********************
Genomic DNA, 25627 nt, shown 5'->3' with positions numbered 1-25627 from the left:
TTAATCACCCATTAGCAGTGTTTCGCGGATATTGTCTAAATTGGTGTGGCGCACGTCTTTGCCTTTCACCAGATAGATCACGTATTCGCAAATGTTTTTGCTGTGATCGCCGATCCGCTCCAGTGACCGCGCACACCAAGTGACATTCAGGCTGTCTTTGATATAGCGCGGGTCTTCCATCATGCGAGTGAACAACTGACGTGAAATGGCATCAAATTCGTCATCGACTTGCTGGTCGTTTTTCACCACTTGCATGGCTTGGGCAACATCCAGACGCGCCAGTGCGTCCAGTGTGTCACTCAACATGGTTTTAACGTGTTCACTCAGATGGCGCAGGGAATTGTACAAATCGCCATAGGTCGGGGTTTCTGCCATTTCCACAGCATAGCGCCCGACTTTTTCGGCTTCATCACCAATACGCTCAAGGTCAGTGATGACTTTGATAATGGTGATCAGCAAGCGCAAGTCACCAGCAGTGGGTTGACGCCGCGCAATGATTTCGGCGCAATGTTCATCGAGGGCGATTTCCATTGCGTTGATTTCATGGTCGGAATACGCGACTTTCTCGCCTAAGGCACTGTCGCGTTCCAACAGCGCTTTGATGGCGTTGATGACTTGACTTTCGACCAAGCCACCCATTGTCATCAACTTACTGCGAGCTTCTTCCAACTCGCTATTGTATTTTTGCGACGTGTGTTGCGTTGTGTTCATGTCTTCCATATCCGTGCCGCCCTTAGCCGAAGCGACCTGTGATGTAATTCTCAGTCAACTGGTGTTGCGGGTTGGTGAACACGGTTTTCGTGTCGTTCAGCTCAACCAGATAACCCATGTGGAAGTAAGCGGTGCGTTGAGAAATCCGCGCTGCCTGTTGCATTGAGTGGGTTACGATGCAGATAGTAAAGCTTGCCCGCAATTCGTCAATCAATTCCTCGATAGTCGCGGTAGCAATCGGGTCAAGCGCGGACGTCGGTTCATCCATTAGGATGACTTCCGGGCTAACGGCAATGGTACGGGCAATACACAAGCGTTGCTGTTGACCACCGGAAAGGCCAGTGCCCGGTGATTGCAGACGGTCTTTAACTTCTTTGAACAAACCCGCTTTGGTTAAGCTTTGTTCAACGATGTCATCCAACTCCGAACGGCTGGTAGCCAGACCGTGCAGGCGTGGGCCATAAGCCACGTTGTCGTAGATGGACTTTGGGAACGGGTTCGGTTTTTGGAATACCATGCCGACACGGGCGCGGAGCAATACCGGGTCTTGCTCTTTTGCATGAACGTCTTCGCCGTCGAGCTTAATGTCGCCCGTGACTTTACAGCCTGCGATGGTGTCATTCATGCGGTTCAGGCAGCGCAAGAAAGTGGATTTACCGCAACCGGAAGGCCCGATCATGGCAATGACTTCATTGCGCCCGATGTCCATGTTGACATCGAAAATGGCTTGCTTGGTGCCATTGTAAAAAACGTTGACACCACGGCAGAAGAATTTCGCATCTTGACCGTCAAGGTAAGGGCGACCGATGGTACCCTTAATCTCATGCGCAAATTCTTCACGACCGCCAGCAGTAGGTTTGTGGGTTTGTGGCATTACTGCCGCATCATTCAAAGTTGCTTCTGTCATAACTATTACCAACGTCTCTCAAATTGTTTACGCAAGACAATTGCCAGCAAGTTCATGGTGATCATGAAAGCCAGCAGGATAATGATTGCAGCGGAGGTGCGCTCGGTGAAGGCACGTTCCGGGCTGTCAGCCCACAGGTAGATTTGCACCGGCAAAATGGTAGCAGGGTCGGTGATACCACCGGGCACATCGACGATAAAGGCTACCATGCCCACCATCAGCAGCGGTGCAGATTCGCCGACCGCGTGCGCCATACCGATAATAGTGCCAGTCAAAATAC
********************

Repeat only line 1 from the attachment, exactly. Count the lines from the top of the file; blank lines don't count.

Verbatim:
Genomic DNA, 25627 nt, shown 5'->3' with positions numbered 1-25627 from the left: